Now a few years since I’ve grown to appreciate my womanly curves- still desiring a slimmer figure but realizing it isn’t the end of the world if I haven’t reached my fitness goals just yet. I came to realize I likely wasn’t created to be a Ford model and live in LA and that was OK- there were plenty of other fabulous careers to pursue. Lastly I realized- all men don’t necessarily desire skin and bone- they desire the softness and suppleness of a woman. We naturally have about 25% of our weight coming from fat on our bodies while men are at around 15% if at a healthy weight. We’re attracted to men’s bodies because of that- the muscle, the defined shape and the strength- it’s different than our womanly bodies. Men on the other hand- from what I’ve heard are similar in that they’re attracted to what’s different than them- not necessarily needing a 6 pack to feel satisfied with his wife’s physique.

In March a few year’s back I created an online campaign and invited all of my friends to celebrate a month without makeup- 30 days of rejoicing in a women’s natural God-given beauty. This was probably one of my most healthy moments – celebrating my own natural appearance but encouraging others to do the same.

I’m thrilled that I have a friend that’s journeyed this same road- the one that say’s “me too” she’s someone that I can celebrate healthy recipes and eating with- meals abundant in vibrant vegetables, satisfying protein and luscious satiating fats.img_2937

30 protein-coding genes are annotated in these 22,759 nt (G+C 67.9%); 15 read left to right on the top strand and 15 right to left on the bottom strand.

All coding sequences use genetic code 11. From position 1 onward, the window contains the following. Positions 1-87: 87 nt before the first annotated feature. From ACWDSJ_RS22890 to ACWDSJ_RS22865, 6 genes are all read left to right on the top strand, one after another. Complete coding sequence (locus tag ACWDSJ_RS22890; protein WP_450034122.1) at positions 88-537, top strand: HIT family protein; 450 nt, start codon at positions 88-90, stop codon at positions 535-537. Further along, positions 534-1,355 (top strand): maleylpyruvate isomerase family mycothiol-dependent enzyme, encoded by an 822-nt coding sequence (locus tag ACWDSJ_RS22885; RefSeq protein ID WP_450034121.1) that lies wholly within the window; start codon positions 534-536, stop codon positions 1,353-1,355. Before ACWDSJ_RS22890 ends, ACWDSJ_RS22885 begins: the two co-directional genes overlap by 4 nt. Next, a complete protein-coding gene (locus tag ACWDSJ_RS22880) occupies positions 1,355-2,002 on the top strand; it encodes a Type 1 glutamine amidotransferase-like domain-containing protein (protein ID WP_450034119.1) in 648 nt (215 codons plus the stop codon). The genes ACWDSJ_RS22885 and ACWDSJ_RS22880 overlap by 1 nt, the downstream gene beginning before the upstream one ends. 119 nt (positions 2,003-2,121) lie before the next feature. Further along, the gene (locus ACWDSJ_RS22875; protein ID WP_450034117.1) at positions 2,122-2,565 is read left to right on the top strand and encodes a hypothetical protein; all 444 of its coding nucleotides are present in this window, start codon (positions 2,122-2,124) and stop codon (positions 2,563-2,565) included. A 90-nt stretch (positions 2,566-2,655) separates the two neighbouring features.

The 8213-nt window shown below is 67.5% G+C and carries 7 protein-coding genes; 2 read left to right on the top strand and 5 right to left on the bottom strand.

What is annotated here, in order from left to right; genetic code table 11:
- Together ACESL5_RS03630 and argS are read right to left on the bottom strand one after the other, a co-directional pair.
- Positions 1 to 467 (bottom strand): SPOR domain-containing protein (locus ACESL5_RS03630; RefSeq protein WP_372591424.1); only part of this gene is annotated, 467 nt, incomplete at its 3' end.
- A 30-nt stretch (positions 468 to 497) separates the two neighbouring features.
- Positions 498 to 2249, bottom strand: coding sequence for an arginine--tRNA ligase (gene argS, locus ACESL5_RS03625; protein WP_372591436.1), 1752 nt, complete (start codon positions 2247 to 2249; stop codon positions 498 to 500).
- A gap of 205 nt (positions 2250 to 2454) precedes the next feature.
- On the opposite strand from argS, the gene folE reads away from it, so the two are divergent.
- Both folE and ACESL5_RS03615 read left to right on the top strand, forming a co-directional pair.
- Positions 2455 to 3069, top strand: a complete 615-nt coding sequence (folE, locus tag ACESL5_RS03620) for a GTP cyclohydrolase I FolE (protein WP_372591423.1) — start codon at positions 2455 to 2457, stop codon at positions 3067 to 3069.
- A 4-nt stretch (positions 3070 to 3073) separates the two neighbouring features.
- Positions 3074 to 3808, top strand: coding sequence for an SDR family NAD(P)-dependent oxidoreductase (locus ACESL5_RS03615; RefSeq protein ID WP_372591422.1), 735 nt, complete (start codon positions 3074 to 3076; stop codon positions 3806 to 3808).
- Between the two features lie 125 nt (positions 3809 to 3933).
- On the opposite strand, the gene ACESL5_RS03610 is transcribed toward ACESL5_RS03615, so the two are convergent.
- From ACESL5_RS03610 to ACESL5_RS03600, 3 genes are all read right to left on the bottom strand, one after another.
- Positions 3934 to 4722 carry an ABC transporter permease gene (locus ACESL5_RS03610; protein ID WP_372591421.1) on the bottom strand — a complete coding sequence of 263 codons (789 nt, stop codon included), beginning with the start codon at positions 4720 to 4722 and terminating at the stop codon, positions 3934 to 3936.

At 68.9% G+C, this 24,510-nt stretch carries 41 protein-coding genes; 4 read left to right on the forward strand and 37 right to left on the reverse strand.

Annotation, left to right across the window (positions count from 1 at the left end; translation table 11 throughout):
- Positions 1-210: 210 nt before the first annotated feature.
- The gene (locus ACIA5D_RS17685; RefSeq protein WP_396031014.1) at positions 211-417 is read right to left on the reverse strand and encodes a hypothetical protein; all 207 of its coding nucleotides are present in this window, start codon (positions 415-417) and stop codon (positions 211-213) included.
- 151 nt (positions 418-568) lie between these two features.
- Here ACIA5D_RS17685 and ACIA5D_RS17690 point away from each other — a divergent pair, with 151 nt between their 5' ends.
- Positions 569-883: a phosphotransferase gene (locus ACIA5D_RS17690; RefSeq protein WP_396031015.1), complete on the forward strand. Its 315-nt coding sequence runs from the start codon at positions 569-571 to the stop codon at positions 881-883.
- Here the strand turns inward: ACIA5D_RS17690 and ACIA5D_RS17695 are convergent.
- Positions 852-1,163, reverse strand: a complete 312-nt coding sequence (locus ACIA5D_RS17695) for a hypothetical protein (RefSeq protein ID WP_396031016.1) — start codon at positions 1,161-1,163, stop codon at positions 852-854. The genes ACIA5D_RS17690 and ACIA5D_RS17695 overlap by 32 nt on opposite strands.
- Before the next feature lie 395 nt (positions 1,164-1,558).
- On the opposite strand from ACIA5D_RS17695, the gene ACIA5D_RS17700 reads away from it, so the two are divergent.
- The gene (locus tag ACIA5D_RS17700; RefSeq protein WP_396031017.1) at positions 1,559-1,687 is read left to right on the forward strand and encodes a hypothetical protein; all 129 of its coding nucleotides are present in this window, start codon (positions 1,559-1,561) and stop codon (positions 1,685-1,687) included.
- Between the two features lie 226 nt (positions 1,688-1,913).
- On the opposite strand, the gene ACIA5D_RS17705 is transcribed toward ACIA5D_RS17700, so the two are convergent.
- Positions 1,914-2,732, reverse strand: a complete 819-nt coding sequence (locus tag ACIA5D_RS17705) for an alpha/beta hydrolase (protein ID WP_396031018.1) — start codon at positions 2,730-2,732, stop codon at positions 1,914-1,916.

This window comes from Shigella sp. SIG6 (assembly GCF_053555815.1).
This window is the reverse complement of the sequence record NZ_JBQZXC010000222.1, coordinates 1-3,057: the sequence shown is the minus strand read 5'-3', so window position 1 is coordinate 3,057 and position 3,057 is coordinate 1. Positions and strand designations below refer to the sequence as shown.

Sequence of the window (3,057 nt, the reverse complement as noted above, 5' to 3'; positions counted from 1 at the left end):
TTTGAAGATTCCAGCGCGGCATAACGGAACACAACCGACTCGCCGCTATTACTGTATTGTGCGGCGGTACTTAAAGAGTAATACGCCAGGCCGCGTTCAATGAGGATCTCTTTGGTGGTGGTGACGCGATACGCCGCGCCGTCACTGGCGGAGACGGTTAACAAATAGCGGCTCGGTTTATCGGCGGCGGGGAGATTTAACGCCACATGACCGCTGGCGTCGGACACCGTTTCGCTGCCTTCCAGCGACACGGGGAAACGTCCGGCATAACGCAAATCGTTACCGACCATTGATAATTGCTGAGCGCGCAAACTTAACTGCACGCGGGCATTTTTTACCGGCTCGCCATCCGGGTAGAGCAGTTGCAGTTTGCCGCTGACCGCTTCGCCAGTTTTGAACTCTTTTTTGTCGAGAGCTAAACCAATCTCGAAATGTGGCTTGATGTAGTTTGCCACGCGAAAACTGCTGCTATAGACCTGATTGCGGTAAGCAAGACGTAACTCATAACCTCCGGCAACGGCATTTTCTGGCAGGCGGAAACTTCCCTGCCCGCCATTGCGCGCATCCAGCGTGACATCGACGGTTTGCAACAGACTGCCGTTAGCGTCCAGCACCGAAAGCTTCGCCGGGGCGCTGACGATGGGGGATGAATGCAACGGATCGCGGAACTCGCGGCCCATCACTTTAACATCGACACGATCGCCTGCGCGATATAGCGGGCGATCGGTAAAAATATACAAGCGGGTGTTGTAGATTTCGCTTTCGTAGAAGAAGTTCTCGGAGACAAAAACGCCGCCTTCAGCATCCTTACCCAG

This most recent recipe we created was a real winner, packed with prebiotic fiber from the corn, beans, kale, quinoa and sweet potatoes.

We drizzled a creamy and zesty cilantro dressing upon the layers of Latin inspired ingredients- jalapeno and cayenne dancing upon our tongues while crunchy sweet bell peppers provided relief from the heat.

This is a meal that will satisfy and leave you feeling full with the high amount of fiber, crunchiness of the kale, the vast amount of spices and because of all the vegetables the recipe provides a nutritious punch loaded with vitamins, minerals and phytonutrients.

Quinoa and Kale Latin bowl


  • 1 bag of prewashed and trimmed kale
  • 1 15 oz. can of jalapeno corn
  • 1 15 oz. can of jalapeno black beans
  • 1 bottle of creamy cilantro salad dressing (Stater Bros makes a store brand version)
  • 1 yellow bell pepper
  • ½ cup sliced cherry tomatoes
  • 1 cup cooked quinoa and bulgur blend
  • 1 Hass avocado
  • 1 cup chopped cilantro
  • 1 5 ‘ sweet potato
  • ¼ tsp. cayenne
  • ¼ tsp. garlic salt
  • 1 tbsp. olive oil


  1. Add ½ cup quinoa and bulgur blend to a cup of water and bring to a boil; turn to a simmer for 10 minutes, fluff and let sit.
  2. Wash and chop the sweet potato into 1 in’ cubes, drizzle with olive oil, cayenne pepper and garlic salt. Spread onto a baking sheet and bake at 375 degrees for 10 minutes or until softened and crispy.
  3. Drain corn and black beans.
  4. Chop cilantro leaves- removing stems, slice avocado into thin slices, julienne bell pepper and slice the cherry tomatoes.
  5. Assembly: Lay ½ cup of kale into a big bowl, add ½ cup grain blend, ¼ cup beans, ¼ cup corn, ¼ cup cherry tomatoes, a few bell pepper and avocado slices and finish with a drizzle of dressing.